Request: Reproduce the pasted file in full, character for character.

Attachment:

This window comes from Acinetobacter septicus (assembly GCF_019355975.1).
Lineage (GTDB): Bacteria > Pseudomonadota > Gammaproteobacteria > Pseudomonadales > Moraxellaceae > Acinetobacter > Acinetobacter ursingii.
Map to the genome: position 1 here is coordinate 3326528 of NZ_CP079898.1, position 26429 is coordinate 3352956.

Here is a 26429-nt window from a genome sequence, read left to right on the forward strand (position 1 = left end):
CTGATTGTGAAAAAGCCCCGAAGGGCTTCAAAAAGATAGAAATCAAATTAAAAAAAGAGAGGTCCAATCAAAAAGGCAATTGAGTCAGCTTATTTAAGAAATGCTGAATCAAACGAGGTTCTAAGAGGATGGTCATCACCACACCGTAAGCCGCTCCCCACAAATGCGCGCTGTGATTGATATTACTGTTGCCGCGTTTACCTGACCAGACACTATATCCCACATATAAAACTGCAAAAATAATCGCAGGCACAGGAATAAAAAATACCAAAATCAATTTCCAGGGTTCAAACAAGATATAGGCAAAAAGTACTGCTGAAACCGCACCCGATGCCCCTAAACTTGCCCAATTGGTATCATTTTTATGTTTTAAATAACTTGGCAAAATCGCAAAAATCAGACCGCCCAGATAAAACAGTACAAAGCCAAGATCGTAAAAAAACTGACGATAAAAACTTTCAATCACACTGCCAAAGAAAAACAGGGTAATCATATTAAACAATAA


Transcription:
This window comes from Acinetobacter septicus (assembly GCF_019355975.1).
Lineage (GTDB): Bacteria > Pseudomonadota > Gammaproteobacteria > Pseudomonadales > Moraxellaceae > Acinetobacter > Acinetobacter ursingii.
Map to the genome: position 1 here is coordinate 3326528 of NZ_CP079898.1, position 26429 is coordinate 3352956.

Here is a 26429-nt window from a genome sequence, read left to right on the forward strand (position 1 = left end):
CTGATTGTGAAAAAGCCCCGAAGGGCTTCAAAAAGATAGAAATCAAATTAAAAAAAGAGAGGTCCAATCAAAAAGGCAATTGAGTCAGCTTATTTAAGAAATGCTGAATCAAACGAGGTTCTAAGAGGATGGTCATCACCACACCGTAAGCCGCTCCCCACAAATGCGCGCTGTGATTGATATTACTGTTGCCGCGTTTACCTGACCAGACACTATATCCCACATATAAAACTGCAAAAATAATCGCAGGCACAGGAATAAAAAATACCAAAATCAATTTCCAGGGTTCAAACAAGATATAGGCAAAAAGTACTGCTGAAACCGCACCCGATGCCCCTAAACTTGCCCAATTGGTATCATTTTTATGTTTTAAATAACTTGGCAAAATCGCAAAAATCAGACCGCCCAGATAAAACAGTACAAAGCCAAGATCGTAAAAAAACTGACGATAAAAACTTTCAATCACACTGCCAAAGAAAAACAGGGTAATCATATTAAACAATAA